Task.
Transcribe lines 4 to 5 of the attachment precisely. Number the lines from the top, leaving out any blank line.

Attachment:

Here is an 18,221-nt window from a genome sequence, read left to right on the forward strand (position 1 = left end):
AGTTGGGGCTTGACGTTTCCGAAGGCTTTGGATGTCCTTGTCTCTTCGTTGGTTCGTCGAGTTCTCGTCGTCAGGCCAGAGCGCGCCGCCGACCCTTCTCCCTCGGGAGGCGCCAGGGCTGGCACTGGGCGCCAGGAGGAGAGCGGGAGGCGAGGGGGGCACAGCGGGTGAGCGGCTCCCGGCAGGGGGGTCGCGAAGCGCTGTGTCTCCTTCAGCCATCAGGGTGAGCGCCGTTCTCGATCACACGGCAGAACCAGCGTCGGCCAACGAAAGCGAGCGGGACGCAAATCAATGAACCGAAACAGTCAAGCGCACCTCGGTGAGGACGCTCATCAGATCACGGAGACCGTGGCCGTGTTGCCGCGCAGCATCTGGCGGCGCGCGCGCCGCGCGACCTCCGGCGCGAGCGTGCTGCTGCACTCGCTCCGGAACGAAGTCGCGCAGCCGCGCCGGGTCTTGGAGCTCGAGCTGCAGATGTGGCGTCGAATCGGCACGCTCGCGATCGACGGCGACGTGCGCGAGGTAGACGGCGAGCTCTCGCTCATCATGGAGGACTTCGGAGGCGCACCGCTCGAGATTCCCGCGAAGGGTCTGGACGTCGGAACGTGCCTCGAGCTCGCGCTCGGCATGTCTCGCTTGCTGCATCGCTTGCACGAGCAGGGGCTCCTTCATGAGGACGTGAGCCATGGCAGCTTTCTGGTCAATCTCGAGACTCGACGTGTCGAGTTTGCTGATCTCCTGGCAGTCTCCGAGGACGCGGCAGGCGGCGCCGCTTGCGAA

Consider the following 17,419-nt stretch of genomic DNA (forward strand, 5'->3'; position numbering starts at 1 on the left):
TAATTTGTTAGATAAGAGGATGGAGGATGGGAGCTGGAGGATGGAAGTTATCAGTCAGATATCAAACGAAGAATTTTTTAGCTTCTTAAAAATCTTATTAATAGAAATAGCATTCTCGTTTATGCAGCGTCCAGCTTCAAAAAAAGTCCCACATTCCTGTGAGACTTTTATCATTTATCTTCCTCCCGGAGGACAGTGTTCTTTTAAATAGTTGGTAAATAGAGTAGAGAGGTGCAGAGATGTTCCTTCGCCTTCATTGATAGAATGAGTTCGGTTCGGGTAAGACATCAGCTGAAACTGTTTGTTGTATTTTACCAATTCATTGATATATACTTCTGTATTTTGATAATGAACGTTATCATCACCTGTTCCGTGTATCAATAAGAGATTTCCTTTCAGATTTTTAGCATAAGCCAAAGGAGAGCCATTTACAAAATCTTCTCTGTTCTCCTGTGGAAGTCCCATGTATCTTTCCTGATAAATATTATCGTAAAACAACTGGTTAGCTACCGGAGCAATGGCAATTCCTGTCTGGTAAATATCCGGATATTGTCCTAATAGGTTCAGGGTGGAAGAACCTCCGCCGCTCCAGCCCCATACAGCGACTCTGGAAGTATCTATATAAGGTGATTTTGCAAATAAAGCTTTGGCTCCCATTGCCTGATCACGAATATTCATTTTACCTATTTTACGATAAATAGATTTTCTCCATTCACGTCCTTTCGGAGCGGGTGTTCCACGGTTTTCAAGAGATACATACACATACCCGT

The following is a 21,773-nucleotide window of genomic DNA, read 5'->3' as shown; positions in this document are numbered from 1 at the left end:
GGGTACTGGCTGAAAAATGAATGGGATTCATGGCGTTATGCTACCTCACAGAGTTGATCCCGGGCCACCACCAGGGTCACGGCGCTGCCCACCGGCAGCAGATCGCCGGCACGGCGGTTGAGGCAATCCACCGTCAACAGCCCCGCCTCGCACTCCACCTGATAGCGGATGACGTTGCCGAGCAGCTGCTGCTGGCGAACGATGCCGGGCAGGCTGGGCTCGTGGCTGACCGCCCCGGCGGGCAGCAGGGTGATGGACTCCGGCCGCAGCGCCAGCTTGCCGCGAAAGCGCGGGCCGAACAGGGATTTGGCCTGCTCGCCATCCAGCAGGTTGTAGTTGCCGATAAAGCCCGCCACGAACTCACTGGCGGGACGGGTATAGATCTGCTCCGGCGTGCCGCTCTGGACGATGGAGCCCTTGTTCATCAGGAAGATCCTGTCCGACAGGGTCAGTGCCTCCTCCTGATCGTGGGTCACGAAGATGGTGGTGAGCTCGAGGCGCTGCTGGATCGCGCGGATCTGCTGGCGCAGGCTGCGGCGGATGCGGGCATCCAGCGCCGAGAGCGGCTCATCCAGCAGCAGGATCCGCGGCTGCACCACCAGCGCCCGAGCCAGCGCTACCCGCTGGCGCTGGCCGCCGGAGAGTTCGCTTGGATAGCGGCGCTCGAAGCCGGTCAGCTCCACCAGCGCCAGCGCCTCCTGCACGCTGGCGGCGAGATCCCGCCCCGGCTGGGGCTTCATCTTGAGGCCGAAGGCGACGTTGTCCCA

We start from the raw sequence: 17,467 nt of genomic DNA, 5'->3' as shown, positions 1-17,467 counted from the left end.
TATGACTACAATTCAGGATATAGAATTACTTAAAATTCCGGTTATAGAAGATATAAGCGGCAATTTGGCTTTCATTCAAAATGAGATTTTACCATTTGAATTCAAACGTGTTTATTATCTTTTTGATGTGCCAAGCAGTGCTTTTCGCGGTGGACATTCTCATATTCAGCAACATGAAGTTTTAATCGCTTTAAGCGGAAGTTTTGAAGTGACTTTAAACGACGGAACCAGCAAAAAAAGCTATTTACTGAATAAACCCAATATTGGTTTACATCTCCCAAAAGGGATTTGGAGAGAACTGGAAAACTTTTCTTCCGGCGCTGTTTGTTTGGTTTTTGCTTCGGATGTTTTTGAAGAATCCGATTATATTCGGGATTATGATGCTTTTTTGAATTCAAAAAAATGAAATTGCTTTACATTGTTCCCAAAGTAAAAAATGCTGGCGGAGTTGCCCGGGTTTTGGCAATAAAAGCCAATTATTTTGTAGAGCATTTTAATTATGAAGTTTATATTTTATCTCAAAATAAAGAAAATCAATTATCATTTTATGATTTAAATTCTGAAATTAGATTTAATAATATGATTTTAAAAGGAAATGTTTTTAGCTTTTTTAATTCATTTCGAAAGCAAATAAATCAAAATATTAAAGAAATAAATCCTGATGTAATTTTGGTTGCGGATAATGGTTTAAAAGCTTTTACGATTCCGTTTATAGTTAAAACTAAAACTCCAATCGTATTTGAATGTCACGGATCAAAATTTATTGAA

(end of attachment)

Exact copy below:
TAATTTGTTAGATAAGAGGATGGAGGATGGGAGCTGGAGGATGGAAGTTATCAGTCAGATATCAAACGAAGAATTTTTTAGCTTCTTAAAAATCTTATTAATAGAAATAGCATTCTCGTTTATGCAGCGTCCAGCTTCAAAAAAAGTCCCACATTCCTGTGAGACTTTTATCATTTATCTTCCTCCCGGAGGACAGTGTTCTTTTAAATAGTTGGTAAATAGAGTAGAGAGGTGCAGAGATGTTCCTTCGCCTTCATTGATAGAATGAGTTCGGTTCGGGTAAGACATCAGCTGAAACTGTTTGTTGTATTTTACCAATTCATTGATATATACTTCTGTATTTTGATAATGAACGTTATCATCACCTGTTCCGTGTATCAATAAGAGATTTCCTTTCAGATTTTTAGCATAAGCCAAAGGAGAGCCATTTACAAAATCTTCTCTGTTCTCCTGTGGAAGTCCCATGTATCTTTCCTGATAAATATTATCGTAAAACAACTGGTTAGCTACCGGAGCAATGGCAATTCCTGTCTGGTAAATATCCGGATATTGTCCTAATAGGTTCAGGGTGGAAGAACCTCCGCCGCTCCAGCCCCATACAGCGACTCTGGAAGTATCTATATAAGGTGATTTTGCAAATAAAGCTTTGGCTCCCATTGCCTGATCACGAATATTCATTTTACCTATTTTACGATAAATAGATTTTCTCCATTCACGTCCTTTCGGAGCGGGTGTTCCACGGTTTTCAAGAGATACATACACATACCCGT

The following is a 21,773-nucleotide window of genomic DNA, read 5'->3' as shown; positions in this document are numbered from 1 at the left end: